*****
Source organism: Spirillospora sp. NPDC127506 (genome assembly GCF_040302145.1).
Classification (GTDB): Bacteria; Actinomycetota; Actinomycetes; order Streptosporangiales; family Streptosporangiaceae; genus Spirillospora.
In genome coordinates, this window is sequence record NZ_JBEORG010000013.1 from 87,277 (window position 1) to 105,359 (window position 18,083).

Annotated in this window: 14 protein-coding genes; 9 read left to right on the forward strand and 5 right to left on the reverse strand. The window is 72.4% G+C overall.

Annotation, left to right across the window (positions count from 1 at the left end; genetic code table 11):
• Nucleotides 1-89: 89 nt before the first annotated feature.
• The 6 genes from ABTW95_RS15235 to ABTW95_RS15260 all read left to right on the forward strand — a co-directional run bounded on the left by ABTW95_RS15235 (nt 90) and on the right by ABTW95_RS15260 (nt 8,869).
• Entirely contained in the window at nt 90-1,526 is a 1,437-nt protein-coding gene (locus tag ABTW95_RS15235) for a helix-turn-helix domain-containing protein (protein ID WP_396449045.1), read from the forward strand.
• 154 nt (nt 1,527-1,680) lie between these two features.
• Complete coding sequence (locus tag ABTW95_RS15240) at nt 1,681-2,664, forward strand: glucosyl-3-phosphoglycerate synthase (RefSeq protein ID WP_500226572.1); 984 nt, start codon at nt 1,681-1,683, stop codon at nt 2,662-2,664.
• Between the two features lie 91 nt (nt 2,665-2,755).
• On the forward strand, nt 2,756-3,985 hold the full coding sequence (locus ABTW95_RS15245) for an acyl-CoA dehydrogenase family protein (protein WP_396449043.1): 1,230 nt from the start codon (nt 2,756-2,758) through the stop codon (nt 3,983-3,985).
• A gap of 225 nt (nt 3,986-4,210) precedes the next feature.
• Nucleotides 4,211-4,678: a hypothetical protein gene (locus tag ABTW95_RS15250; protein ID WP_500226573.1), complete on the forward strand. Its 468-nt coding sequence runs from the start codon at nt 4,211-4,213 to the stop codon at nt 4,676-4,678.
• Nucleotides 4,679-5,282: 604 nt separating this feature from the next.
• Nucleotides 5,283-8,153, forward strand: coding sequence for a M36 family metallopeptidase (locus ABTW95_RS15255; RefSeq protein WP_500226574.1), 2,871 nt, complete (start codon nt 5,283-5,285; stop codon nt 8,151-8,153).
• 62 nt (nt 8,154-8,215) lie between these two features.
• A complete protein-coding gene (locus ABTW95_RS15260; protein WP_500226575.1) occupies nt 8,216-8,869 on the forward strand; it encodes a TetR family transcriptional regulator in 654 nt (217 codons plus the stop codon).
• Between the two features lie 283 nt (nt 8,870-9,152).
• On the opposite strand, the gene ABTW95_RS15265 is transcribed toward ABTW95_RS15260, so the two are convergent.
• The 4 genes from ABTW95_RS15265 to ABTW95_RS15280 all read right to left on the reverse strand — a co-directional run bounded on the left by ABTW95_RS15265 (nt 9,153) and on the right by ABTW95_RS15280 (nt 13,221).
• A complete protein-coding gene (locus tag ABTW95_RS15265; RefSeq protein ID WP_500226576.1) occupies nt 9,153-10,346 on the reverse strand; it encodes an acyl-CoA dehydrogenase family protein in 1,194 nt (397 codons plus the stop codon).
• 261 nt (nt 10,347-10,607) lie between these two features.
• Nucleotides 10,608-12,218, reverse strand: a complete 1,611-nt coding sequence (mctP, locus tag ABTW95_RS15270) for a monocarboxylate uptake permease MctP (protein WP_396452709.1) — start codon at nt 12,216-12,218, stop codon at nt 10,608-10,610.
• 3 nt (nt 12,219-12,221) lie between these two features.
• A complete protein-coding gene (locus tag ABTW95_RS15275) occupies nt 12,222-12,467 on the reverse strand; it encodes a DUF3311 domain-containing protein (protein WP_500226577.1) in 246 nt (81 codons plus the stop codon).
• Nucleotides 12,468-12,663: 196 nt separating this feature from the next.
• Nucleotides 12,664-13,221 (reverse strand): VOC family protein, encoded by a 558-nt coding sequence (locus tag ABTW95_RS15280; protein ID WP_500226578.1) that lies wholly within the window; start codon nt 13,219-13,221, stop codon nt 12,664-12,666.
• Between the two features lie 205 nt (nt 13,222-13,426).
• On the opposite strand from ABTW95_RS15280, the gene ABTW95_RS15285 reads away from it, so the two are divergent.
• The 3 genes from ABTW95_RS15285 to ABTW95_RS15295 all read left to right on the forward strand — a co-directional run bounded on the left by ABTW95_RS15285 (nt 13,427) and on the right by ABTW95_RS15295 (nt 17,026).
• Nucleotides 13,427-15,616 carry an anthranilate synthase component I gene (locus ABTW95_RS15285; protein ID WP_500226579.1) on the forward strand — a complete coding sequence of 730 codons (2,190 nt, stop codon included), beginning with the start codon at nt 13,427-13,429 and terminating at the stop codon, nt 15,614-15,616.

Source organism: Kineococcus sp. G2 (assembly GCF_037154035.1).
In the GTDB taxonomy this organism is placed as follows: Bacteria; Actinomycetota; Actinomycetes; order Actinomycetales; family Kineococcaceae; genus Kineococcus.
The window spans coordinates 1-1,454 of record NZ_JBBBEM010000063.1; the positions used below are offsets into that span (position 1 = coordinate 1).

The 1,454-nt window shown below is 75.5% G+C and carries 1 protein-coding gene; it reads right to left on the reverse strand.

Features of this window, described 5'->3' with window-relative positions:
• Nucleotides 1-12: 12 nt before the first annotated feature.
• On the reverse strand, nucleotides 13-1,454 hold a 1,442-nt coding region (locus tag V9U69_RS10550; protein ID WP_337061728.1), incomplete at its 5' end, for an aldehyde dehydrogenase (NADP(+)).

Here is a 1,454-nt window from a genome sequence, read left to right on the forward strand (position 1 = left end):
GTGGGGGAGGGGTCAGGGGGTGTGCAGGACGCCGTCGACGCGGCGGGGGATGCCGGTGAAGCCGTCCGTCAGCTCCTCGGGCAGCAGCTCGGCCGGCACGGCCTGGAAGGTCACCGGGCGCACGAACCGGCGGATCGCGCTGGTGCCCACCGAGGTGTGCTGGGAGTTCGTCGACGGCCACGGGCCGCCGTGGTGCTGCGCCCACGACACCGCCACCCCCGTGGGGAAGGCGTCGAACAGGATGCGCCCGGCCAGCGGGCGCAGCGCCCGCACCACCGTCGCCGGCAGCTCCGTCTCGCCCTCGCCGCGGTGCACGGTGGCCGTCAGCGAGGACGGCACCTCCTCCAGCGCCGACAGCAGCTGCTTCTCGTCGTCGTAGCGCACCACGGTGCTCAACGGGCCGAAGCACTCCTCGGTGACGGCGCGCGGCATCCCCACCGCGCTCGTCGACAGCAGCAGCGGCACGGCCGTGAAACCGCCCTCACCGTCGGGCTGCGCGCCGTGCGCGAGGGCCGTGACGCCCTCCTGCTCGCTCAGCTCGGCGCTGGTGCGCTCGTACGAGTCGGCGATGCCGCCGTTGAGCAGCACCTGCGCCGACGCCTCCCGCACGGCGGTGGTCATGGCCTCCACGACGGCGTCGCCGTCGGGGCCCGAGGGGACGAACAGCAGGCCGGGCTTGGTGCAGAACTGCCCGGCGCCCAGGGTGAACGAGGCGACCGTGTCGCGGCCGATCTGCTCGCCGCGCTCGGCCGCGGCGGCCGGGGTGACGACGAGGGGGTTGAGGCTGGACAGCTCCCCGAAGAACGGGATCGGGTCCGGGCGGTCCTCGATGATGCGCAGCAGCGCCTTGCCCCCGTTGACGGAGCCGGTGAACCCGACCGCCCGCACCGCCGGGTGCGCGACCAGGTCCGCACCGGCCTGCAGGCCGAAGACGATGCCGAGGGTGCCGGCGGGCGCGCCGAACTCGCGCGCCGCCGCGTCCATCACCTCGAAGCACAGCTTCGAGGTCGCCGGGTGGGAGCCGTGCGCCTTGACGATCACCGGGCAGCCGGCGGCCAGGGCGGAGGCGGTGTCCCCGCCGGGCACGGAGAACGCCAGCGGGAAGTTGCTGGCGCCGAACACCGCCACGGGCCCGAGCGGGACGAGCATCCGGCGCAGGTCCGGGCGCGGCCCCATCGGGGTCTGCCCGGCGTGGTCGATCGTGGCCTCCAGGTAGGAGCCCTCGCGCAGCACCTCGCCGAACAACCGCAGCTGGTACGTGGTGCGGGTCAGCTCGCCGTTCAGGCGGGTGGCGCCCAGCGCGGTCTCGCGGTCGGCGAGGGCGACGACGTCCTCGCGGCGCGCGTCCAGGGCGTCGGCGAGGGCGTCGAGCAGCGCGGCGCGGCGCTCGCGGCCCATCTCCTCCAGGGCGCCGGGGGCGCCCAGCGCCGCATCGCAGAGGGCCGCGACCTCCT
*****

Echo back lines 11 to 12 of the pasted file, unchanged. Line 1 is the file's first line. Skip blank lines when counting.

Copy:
• Between the two features lie 91 nt (nt 2,665-2,755).
• On the forward strand, nt 2,756-3,985 hold the full coding sequence (locus ABTW95_RS15245) for an acyl-CoA dehydrogenase family protein (protein WP_396449043.1): 1,230 nt from the start codon (nt 2,756-2,758) through the stop codon (nt 3,983-3,985).